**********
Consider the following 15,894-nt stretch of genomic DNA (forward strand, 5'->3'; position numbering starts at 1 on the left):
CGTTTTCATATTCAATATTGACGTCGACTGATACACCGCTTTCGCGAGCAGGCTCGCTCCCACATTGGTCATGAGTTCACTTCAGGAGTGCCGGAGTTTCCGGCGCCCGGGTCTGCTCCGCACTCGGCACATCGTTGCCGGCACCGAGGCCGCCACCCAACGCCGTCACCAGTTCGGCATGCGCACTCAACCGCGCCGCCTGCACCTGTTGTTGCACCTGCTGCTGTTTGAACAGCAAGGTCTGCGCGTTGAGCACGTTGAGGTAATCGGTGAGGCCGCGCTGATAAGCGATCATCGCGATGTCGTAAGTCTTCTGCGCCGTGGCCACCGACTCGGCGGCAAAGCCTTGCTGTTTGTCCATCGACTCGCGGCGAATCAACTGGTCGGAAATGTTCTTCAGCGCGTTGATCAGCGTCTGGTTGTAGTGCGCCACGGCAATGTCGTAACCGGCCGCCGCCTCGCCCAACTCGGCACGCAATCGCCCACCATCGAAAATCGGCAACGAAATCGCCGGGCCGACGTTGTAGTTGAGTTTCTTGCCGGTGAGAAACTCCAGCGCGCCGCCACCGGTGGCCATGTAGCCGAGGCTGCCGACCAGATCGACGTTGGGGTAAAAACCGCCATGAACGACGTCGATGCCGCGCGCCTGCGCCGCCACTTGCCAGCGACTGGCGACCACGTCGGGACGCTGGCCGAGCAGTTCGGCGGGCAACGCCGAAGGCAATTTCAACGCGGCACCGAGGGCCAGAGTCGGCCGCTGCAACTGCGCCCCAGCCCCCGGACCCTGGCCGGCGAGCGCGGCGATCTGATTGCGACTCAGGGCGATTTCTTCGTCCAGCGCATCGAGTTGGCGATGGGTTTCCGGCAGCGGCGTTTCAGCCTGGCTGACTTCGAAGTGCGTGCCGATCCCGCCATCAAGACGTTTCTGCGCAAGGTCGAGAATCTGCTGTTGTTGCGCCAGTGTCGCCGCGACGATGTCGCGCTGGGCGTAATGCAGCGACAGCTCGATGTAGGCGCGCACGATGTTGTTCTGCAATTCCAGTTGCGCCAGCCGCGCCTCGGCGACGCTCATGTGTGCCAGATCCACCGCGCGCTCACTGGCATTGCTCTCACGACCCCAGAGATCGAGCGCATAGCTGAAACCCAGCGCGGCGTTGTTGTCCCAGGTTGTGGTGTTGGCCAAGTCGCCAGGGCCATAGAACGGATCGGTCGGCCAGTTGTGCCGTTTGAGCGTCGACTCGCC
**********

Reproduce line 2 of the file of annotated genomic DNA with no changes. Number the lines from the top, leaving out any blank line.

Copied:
CGTTTTCATATTCAATATTGACGTCGACTGATACACCGCTTTCGCGAGCAGGCTCGCTCCCACATTGGTCATGAGTTCACTTCAGGAGTGCCGGAGTTTCCGGCGCCCGGGTCTGCTCCGCACTCGGCACATCGTTGCCGGCACCGAGGCCGCCACCCAACGCCGTCACCAGTTCGGCATGCGCACTCAACCGCGCCGCCTGCACCTGTTGTTGCACCTGCTGCTGTTTGAACAGCAAGGTCTGCGCGTTGAGCACGTTGAGGTAATCGGTGAGGCCGCGCTGATAAGCGATCATCGCGATGTCGTAAGTCTTCTGCGCCGTGGCCACCGACTCGGCGGCAAAGCCTTGCTGTTTGTCCATCGACTCGCGGCGAATCAACTGGTCGGAAATGTTCTTCAGCGCGTTGATCAGCGTCTGGTTGTAGTGCGCCACGGCAATGTCGTAACCGGCCGCCGCCTCGCCCAACTCGGCACGCAATCGCCCACCATCGAAAATCGGCAACGAAATCGCCGGGCCGACGTTGTAGTTGAGTTTCTTGCCGGTGAGAAACTCCAGCGCGCCGCCACCGGTGGCCATGTAGCCGAGGCTGCCGACCAGATCGACGTTGGGGTAAAAACCGCCATGAACGACGTCGATGCCGCGCGCCTGCGCCGCCACTTGCCAGCGACTGGCGACCACGTCGGGACGCTGGCCGAGCAGTTCGGCGGGCAACGCCGAAGGCAATTTCAACGCGGCACCGAGGGCCAGAGTCGGCCGCTGCAACTGCGCCCCAGCCCCCGGACCCTGGCCGGCGAGCGCGGCGATCTGATTGCGACTCAGGGCGATTTCTTCGTCCAGCGCATCGAGTTGGCGATGGGTTTCCGGCAGCGGCGTTTCAGCCTGGCTGACTTCGAAGTGCGTGCCGATCCCGCCATCAAGACGTTTCTGCGCAAGGTCGAGAATCTGCTGTTGTTGCGCCAGTGTCGCCGCGACGATGTCGCGCTGGGCGTAATGCAGCGACAGCTCGATGTAGGCGCGCACGATGTTGTTCTGCAATTCCAGTTGCGCCAGCCGCGCCTCGGCGACGCTCATGTGTGCCAGATCCACCGCGCGCTCACTGGCATTGCTCTCACGACCCCAGAGATCGAGCGCATAGCTGAAACCCAGCGCGGCGTTGTTGTCCCAGGTTGTGGTGTTGGCCAAGTCGCCAGGGCCATAGAACGGATCGGTCGGCCAGTTGTGCCGTTTGAGCGTCGACTCGCC